The group's petition continues to grow in signatures, with over 1800 received by Saturday morning.

Apollo tower proposed as monument

Standing 380 feet tall, Launch Umbilical Tower-1 (LUT-1) supports the launch of the Skylab 3 crew. The red metal tower is slated for destruction beginning this week. (NASA)
February 4, 2004

— A team of space history enthusiasts have united over recent months to seek to preserve the Launch Umbilical Tower (LUT) from which Neil Armstrong, Buzz Aldrin and Michael Collins launched to the Moon on America's first lunar landing mission.

The Space Restoration Society, which was planning a national campaign to coincide with the 35th anniversary of Apollo 11 in July, was surprised this week to learn from NASA that work to scrap the tower was slated to start on Thursday.

"A contractor is currently in place to dispose of [the tower]," explained Ross Tierney, Chief Operating Officer of the SRS in a statement released to the press. "Our team must align with the National Trust for Historic Preservation, the Smithsonian Institution or similar group and we need to find a donor who can compensate the contractor for stopping their work by Thursday or the cutting torches will be lit."

"If we do not do this now, the LUT will be demolished and will be lost forever," said Tierney.

The Apollo Launch Umbilical Towers (LUTs) were vertical factories used to construct and prepare Saturn V rockets for their flights to the Moon. Standing 380 feet tall, the red metal towers supported nine service arms which allowed access to the rocket by engineers and the astronauts, as well as connected fuel and electrical lines.

"[LUT-1] is the modern day equivalent of the dock from which the Santa Maria sailed for the New World." said the group's spokesman Jim McDade. "Future generations will be very disappointed if we allow such an important piece of history to be lost."

In addition to launching Apollo 11, LUT-1 was also used to support the first Saturn V launch (Apollo 4), the first manned lunar orbit mission (Apollo 8), all three crewed Skylab space station launches, and the first international spaceflight (the Apollo-Soyuz Test Project).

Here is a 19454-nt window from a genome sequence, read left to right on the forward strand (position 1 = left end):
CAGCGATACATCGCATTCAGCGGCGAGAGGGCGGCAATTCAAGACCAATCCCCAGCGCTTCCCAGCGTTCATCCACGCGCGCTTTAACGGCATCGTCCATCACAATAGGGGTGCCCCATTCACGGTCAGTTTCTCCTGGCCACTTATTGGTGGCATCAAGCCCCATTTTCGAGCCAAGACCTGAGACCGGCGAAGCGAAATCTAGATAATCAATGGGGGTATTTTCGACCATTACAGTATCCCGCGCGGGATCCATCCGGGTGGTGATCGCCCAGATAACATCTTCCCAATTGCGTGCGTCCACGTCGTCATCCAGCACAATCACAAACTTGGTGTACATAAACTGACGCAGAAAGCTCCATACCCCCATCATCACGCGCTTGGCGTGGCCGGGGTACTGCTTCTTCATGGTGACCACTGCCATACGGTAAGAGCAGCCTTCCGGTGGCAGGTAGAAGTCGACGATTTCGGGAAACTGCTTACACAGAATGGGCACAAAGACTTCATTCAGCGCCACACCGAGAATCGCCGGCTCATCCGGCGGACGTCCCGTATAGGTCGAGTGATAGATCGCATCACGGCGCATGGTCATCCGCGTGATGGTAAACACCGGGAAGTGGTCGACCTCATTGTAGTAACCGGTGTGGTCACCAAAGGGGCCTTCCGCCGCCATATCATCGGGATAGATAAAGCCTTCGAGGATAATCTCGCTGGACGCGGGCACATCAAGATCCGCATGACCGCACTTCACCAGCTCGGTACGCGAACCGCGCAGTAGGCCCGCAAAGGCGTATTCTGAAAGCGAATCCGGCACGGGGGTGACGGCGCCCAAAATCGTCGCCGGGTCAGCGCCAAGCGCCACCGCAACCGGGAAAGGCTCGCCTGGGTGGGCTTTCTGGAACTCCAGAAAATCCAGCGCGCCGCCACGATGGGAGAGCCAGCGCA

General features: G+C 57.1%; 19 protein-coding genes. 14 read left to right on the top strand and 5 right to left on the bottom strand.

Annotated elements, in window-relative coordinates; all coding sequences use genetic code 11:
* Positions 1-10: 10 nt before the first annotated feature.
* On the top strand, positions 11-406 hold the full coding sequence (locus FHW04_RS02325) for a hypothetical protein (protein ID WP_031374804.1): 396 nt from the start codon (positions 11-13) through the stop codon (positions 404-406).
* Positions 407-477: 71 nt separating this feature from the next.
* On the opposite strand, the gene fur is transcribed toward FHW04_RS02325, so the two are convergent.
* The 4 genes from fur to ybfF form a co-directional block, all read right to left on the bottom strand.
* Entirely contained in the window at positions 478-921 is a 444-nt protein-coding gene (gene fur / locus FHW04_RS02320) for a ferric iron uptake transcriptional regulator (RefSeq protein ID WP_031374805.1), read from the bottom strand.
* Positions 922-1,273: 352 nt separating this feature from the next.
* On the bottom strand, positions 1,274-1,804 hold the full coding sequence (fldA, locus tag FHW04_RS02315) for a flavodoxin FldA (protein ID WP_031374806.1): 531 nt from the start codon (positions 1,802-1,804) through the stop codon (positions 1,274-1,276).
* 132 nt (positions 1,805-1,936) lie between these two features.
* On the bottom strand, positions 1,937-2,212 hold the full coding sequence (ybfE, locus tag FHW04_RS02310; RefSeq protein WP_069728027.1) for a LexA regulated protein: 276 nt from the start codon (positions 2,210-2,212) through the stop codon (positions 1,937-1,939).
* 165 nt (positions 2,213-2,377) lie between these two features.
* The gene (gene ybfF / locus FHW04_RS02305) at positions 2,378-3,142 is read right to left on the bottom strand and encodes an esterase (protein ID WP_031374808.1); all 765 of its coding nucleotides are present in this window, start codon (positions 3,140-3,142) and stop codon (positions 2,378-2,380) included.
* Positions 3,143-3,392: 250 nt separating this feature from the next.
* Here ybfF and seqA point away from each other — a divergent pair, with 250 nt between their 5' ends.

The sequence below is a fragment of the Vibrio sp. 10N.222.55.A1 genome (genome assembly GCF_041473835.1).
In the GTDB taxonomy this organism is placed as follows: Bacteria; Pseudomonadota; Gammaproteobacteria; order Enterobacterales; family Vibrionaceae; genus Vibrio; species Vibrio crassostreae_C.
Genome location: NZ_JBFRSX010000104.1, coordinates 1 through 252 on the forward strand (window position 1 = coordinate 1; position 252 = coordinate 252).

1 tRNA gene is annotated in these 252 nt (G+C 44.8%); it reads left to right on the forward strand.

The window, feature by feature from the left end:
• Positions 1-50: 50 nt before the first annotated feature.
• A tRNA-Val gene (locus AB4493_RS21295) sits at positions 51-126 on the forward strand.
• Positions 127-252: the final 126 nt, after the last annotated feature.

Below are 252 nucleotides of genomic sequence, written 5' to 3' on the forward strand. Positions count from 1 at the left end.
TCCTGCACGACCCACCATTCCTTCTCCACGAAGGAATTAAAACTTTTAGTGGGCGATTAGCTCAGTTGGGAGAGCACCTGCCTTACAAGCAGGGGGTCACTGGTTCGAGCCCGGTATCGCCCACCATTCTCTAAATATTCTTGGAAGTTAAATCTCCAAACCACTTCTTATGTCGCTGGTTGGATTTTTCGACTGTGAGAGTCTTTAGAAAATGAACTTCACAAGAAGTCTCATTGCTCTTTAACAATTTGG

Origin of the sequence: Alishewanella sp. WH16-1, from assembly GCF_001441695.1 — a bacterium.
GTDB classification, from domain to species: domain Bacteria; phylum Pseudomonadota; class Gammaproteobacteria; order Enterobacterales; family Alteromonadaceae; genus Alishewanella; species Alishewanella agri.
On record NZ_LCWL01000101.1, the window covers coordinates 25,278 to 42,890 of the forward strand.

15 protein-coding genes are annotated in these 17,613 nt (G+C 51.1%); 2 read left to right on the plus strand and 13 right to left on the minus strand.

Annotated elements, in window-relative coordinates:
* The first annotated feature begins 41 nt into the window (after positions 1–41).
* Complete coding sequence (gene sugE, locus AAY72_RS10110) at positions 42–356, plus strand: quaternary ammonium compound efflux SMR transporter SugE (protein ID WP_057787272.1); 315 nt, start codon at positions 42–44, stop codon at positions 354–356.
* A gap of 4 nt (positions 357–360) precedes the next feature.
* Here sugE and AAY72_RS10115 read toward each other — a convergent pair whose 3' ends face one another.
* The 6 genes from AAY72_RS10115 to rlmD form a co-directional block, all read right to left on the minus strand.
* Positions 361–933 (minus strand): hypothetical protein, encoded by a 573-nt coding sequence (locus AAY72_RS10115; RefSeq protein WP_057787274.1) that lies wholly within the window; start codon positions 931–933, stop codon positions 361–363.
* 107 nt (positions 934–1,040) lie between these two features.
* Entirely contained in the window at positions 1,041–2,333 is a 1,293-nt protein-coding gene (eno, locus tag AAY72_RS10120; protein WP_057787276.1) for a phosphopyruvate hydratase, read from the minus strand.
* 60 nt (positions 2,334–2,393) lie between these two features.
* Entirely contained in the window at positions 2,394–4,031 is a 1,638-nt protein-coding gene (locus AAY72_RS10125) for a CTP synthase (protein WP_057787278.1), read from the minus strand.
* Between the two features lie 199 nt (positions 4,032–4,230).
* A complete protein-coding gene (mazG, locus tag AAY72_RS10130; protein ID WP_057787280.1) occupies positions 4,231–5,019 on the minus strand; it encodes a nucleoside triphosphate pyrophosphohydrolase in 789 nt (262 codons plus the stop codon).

Segments of Launch Umbilical Tower-1 (LUT-1) as they exist today behind the administration offices at the Kennedy Space Center in Florida. (Ross Tierney)

In 1983, NASA announced plans to dismantle LUT-1, so its base could be modified into a mobile launch platform for the Space Shuttle Program. Pressure from Congress canceled those plans and instead the tower was carefully disassembled in a manner that would allow for it to be rebuilt later. Taken down one level at a time, LUT-1 was moved to an open-air storage area behind the Kennedy Space Center administration offices, where it has resided until present.

Since then, the tower has been left to slowly gather rust. Its red paint, which contains toxic materials, has been seeping into the ground each time it rained and has now raised environmental concerns by the local authorities, hence NASA's current plans for disposal.

LUT-1 leads the National Parks Service's list of "26 Man in Space" sites which are "nationally significant". In prior years, the National Trust for Historical Preservation has listed the tower as one of America's "most endangered historic places", a distinction the SRS is trying to restore.

According to Tierney, NASA Adminstrator Sean O'Keefe has been among those involved in discussions with the group this week.

The Society has proposed an Apollo National Monument based around the restored tower and located at Kennedy Space Center for inspirational and educational purposes. It is estimated the project will cost between $40 and $80 million to complete.